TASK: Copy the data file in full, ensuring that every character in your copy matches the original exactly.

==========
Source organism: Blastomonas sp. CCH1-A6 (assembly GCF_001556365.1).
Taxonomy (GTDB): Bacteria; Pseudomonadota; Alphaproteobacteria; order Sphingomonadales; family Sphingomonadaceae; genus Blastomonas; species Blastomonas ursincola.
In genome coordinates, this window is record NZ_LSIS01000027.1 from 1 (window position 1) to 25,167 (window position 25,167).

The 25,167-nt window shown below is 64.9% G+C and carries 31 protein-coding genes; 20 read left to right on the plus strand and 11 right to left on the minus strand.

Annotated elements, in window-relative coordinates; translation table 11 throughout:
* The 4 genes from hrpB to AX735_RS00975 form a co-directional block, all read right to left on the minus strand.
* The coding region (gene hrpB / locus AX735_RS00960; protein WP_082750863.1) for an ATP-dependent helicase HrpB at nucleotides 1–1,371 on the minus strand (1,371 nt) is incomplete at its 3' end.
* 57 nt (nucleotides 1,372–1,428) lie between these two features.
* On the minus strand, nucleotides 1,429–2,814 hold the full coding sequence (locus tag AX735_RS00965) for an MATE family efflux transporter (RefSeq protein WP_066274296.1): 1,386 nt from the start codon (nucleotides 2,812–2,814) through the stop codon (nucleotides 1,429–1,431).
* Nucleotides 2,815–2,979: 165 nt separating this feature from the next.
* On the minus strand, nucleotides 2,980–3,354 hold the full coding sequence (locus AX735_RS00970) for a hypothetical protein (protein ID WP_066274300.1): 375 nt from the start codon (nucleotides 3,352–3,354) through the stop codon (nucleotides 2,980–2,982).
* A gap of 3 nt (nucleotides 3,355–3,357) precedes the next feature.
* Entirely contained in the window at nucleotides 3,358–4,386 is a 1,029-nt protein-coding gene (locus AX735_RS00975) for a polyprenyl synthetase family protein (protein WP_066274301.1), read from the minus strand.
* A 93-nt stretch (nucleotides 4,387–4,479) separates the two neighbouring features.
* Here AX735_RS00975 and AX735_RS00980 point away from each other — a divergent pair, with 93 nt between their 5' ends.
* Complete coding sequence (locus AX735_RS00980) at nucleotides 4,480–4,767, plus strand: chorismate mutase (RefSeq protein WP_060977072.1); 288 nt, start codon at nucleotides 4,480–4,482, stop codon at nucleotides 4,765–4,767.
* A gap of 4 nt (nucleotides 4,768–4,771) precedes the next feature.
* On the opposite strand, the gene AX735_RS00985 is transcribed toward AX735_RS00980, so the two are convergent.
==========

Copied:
Source organism: Blastomonas sp. CCH1-A6 (assembly GCF_001556365.1).
Taxonomy (GTDB): Bacteria; Pseudomonadota; Alphaproteobacteria; order Sphingomonadales; family Sphingomonadaceae; genus Blastomonas; species Blastomonas ursincola.
In genome coordinates, this window is record NZ_LSIS01000027.1 from 1 (window position 1) to 25,167 (window position 25,167).

The 25,167-nt window shown below is 64.9% G+C and carries 31 protein-coding genes; 20 read left to right on the plus strand and 11 right to left on the minus strand.

Annotated elements, in window-relative coordinates; translation table 11 throughout:
* The 4 genes from hrpB to AX735_RS00975 form a co-directional block, all read right to left on the minus strand.
* The coding region (gene hrpB / locus AX735_RS00960; protein WP_082750863.1) for an ATP-dependent helicase HrpB at nucleotides 1–1,371 on the minus strand (1,371 nt) is incomplete at its 3' end.
* 57 nt (nucleotides 1,372–1,428) lie between these two features.
* On the minus strand, nucleotides 1,429–2,814 hold the full coding sequence (locus tag AX735_RS00965) for an MATE family efflux transporter (RefSeq protein WP_066274296.1): 1,386 nt from the start codon (nucleotides 2,812–2,814) through the stop codon (nucleotides 1,429–1,431).
* Nucleotides 2,815–2,979: 165 nt separating this feature from the next.
* On the minus strand, nucleotides 2,980–3,354 hold the full coding sequence (locus AX735_RS00970) for a hypothetical protein (protein ID WP_066274300.1): 375 nt from the start codon (nucleotides 3,352–3,354) through the stop codon (nucleotides 2,980–2,982).
* A gap of 3 nt (nucleotides 3,355–3,357) precedes the next feature.
* Entirely contained in the window at nucleotides 3,358–4,386 is a 1,029-nt protein-coding gene (locus AX735_RS00975) for a polyprenyl synthetase family protein (protein WP_066274301.1), read from the minus strand.
* A 93-nt stretch (nucleotides 4,387–4,479) separates the two neighbouring features.
* Here AX735_RS00975 and AX735_RS00980 point away from each other — a divergent pair, with 93 nt between their 5' ends.
* Complete coding sequence (locus AX735_RS00980) at nucleotides 4,480–4,767, plus strand: chorismate mutase (RefSeq protein WP_060977072.1); 288 nt, start codon at nucleotides 4,480–4,482, stop codon at nucleotides 4,765–4,767.
* A gap of 4 nt (nucleotides 4,768–4,771) precedes the next feature.
* On the opposite strand, the gene AX735_RS00985 is transcribed toward AX735_RS00980, so the two are convergent.